Thursday Jan. 25 marks the first European Central Bank news conference of the year, and all eyes are on ECB President Mario Draghi's statements about the end of the central bank's bond purchases.
In the meanwhile, another type of tightening has been taking place, this one driven by market forces: the euro has appreciated by 15.3% versus the dollar year on year.
With the Federal Reserve tightening monetary policy, this trend would be surprising were it not for remarks by President Trump, who has said several times that the U.S. dollar is too strong.
Treasury Secretary Steven Mnuchin supports President Trump's view. He reiterated in Davos, Switzerland on Wednesday that a weaker dollar is good for America, "as it relates to trade and opportunities."
In different times, the euro's strength would be worrying for the ECB and for European politicians. However, these are good times for the eurozone economy, so good that the euro area started the year with the fastest growth in almost 12 years and the largest payroll gain since 2000.
This means the single European currency area is less reliant on exports than usual for its growth. Domestic sectors are likely to be winners this year, unless a major geopolitical event or market turbulence derail the eurozone's growth.
European stock markets opened in the red on Thursday, but this could be an opportunity for investors to look for stocks to buy. The consumer sector is a good place to start looking, because consumer stocks benefit when the domestic currency is strong.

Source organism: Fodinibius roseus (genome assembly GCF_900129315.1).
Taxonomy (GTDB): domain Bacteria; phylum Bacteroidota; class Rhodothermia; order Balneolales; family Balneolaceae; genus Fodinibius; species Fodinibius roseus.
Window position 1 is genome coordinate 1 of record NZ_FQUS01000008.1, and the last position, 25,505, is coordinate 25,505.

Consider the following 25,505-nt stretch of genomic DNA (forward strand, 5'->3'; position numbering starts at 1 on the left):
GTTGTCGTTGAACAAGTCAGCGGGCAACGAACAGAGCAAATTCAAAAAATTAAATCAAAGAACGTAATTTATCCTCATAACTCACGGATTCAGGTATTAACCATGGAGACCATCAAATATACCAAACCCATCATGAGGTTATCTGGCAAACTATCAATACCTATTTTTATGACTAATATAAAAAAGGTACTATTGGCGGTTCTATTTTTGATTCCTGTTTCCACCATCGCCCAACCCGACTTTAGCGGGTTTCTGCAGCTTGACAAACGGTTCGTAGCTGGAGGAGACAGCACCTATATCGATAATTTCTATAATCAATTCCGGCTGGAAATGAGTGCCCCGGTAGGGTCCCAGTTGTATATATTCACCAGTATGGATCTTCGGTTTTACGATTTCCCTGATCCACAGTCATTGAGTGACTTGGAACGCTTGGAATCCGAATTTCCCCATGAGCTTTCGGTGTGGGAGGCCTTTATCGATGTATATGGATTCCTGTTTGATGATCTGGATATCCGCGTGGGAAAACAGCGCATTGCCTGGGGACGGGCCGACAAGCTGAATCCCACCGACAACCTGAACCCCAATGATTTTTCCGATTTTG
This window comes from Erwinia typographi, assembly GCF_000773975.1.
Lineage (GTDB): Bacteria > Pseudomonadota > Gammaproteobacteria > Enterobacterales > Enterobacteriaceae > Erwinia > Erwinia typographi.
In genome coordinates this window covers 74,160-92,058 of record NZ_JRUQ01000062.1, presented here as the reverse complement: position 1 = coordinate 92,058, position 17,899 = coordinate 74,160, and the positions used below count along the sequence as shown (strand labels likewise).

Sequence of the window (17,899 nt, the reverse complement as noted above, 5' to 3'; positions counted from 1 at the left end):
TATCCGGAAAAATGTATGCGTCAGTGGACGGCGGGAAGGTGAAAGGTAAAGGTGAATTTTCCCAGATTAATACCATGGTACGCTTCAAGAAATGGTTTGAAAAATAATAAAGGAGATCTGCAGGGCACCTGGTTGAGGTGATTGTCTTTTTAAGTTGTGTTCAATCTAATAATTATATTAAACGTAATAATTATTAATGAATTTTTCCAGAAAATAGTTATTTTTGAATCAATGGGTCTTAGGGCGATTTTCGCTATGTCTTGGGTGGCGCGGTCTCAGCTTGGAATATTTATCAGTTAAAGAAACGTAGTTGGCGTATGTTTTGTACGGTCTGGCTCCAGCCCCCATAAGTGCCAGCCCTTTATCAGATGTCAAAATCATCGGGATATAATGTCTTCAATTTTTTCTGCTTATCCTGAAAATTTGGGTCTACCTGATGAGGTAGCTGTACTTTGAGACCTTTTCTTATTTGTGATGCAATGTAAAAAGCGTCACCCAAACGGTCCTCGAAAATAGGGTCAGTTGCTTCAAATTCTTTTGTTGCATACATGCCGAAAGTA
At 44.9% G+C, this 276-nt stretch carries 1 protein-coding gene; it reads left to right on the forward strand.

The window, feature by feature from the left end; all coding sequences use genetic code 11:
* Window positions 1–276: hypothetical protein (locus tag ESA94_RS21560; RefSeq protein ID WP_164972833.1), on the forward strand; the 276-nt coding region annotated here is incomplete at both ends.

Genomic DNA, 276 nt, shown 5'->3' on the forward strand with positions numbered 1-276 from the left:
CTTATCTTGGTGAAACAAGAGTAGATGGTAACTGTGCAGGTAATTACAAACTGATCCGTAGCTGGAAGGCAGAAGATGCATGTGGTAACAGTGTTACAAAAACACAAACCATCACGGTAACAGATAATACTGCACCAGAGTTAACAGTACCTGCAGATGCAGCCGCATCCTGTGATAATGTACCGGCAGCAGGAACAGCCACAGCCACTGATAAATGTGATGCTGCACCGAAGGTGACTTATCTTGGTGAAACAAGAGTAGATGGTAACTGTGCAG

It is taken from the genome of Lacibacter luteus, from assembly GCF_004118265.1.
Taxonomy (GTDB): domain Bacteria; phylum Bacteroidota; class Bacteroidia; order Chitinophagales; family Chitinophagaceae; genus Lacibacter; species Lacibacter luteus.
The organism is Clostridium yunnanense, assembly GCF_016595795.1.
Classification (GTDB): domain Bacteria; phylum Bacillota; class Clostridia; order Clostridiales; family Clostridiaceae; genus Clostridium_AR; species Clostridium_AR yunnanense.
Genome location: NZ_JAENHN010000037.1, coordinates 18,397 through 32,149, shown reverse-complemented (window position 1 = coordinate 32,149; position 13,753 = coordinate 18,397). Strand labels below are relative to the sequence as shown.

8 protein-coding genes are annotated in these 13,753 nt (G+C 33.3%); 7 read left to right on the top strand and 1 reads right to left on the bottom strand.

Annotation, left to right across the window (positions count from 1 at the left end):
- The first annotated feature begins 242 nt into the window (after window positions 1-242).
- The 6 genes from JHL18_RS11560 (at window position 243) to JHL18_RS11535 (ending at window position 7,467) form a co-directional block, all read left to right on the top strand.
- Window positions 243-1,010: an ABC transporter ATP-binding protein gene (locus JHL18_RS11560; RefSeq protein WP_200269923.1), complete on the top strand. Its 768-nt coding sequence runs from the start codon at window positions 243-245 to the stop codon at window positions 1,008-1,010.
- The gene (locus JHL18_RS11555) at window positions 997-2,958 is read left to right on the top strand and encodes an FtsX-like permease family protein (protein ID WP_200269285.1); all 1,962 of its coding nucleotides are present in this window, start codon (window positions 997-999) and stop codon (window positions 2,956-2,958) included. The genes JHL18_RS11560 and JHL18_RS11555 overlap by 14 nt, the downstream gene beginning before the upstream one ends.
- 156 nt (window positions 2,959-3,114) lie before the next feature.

Automobile companies dominate a list of consumer stocks that strategists at Société Générale recommend for a strong euro. Europe's largest car manufacturer, Germany's Volkswagen (VLKAY) , is on the list. With the emissions scandal now behind it, the company has seen its Germany-listed stock advance by 10.6% year to date.
Volkswagen offered a 6% total shareholder return over the past 12 months, and derives 43% of its sales from the eurozone.
Next are two French carmakers: PSA Group (PEUGF) -- owner of Peugeot, Citroën, Opel and Vauxhall brands -- and Renault (RNLSY) . Year to date, Peugeot's Paris-listed stock has advanced by 9.5% and Renault's by 7.7%.
Peugeot, which gets 56% of its sales from the eurozone, returned 29% to shareholders over the past 12 months, and Renault, with 53% exposure of sales to the eurozone, returned 13%.
Among the big airlines, the strategists recommend Air France-KLM (AFRAF) , with 59% of its sales coming from the eurozone, low-cost Irish carrier Ryanair (RYAAY) , with 57%, and Germany's Lufthansa (DLAKY) , with 46% of sales derived from the single European currency area.
Smaller low-cost carrier WizzAir (WZZAF) is also among their stocks to buy, with 65% of its revenues coming from the euro area.
In the fashion sector, Spanish clothing and specialty retailer Inditex (IDEXY) , the owner of the Zara, Pull&Bear, Massimo Dutti, Bershka and Stradivarius brands, is on their list of recommendations. It returned 44% to shareholders in the past year, and has 46% exposure to the eurozone.
These are just a few of the European companies that U.S. investors could use as diversification vehicles away from a weak dollar. Their ADRs make it easy for American investors to buy, but for those truly seeking exposure to the euro, there are hundreds of other stocks listed on the eurozone's biggest stock markets: Paris, Frankfurt, Amsterdam, Milan or Madrid.